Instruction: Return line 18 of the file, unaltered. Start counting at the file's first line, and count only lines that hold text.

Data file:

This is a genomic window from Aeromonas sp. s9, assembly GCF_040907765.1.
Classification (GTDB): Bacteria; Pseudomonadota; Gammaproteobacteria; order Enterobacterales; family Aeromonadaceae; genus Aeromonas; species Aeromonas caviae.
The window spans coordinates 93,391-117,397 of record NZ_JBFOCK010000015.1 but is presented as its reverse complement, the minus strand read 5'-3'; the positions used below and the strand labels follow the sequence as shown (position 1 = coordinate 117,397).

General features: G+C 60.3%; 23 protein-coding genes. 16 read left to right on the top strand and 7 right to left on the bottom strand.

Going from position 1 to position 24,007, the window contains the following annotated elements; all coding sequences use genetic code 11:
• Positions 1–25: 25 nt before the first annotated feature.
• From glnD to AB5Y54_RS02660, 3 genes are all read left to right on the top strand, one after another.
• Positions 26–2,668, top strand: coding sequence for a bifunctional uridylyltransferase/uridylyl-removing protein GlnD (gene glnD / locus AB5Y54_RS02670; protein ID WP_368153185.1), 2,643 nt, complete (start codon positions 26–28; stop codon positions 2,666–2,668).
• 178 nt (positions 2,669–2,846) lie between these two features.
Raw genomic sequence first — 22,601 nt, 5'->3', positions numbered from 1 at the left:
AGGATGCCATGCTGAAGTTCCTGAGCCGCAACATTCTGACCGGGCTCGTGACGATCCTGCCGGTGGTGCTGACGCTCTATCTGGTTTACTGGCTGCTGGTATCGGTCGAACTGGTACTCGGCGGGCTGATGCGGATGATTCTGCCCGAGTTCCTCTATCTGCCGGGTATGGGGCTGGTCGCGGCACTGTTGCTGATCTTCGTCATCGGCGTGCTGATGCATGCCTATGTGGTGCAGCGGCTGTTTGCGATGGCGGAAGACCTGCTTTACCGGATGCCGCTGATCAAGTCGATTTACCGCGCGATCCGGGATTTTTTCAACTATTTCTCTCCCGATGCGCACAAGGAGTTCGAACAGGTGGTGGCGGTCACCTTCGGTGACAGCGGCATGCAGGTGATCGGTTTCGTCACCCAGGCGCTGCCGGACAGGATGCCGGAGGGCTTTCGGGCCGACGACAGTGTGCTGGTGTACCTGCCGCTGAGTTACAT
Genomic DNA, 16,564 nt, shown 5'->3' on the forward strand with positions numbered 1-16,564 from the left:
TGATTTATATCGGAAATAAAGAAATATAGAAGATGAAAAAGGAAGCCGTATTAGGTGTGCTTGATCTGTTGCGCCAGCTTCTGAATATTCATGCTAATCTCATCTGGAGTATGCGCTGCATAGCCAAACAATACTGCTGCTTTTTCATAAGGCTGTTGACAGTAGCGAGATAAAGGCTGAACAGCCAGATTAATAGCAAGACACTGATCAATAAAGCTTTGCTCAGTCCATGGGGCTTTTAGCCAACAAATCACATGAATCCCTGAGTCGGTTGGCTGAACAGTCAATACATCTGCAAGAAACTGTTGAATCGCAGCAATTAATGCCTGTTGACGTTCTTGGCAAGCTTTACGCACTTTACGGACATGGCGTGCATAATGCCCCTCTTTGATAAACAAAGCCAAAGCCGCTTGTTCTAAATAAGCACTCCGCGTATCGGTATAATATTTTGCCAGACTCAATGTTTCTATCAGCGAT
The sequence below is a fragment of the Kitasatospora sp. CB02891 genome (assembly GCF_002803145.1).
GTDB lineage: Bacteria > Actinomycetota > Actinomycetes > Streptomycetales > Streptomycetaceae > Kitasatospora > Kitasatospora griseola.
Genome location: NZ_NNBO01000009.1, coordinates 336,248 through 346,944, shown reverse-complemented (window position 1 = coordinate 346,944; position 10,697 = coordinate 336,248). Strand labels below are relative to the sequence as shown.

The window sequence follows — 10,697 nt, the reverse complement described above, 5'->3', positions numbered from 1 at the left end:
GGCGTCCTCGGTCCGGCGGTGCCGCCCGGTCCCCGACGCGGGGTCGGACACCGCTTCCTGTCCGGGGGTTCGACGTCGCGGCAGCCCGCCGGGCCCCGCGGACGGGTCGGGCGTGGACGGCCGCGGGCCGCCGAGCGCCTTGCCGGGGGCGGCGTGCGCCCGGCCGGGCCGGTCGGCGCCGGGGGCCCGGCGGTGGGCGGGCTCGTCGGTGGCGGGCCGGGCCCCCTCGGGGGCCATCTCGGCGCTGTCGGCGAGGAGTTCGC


GGCGTCCTCGGTCCGGCGGTGCCGCCCGGTCCCCGACGCGGGGTCGGACACCGCTTCCTGTCCGGGGGTTCGACGTCGCGGCAGCCCGCCGGGCCCCGCGGACGGGTCGGGCGTGGACGGCCGCGGGCCGCCGAGCGCCTTGCCGGGGGCGGCGTGCGCCCGGCCGGGCCGGTCGGCGCCGGGGGCCCGGCGGTGGGCGGGCTCGTCGGTGGCGGGCCGGGCCCCCTCGGGGGCCATCTCGGCGCTGTCGGCGAGGAGTTCGC